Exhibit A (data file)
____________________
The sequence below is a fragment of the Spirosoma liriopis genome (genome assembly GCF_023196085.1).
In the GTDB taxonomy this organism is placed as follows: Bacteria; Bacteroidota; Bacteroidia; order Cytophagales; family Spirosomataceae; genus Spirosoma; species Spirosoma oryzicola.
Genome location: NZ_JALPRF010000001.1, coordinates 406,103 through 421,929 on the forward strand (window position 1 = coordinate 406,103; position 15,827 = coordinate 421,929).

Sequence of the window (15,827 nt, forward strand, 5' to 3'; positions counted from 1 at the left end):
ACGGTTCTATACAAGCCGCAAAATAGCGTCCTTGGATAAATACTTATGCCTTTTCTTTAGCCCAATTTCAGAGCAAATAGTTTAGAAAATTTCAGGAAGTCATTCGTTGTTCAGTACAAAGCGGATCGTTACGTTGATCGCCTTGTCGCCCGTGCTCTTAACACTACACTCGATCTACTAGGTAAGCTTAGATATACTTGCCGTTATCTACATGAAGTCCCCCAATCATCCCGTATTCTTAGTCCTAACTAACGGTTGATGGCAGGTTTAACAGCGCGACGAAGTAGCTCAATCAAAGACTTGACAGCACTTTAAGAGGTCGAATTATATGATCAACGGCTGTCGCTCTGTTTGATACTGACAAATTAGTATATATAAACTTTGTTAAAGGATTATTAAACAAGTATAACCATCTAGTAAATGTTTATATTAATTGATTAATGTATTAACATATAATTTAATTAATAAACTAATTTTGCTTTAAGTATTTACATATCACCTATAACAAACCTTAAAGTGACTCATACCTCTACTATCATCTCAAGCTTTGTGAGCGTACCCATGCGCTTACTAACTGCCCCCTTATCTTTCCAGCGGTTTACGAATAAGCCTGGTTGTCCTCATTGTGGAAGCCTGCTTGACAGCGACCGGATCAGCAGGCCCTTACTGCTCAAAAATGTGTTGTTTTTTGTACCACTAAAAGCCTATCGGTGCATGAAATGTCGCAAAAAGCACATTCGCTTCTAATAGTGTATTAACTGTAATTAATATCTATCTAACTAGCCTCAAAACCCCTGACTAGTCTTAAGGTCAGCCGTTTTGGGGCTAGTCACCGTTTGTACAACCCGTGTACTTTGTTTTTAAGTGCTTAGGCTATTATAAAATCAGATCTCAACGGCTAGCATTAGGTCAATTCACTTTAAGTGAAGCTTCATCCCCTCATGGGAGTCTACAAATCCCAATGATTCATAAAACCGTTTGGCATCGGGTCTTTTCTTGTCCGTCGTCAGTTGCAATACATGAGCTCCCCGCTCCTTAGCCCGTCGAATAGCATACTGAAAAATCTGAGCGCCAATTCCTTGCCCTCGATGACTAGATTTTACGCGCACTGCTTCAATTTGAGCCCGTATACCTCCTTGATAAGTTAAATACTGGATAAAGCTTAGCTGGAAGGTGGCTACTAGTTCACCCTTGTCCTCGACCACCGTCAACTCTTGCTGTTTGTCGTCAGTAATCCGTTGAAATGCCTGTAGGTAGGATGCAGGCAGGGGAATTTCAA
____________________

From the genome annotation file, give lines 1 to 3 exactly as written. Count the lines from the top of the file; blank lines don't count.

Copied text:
The sequence below is a fragment of the Spirosoma liriopis genome (genome assembly GCF_023196085.1).
In the GTDB taxonomy this organism is placed as follows: Bacteria; Bacteroidota; Bacteroidia; order Cytophagales; family Spirosomataceae; genus Spirosoma; species Spirosoma oryzicola.
Genome location: NZ_JALPRF010000001.1, coordinates 406,103 through 421,929 on the forward strand (window position 1 = coordinate 406,103; position 15,827 = coordinate 421,929).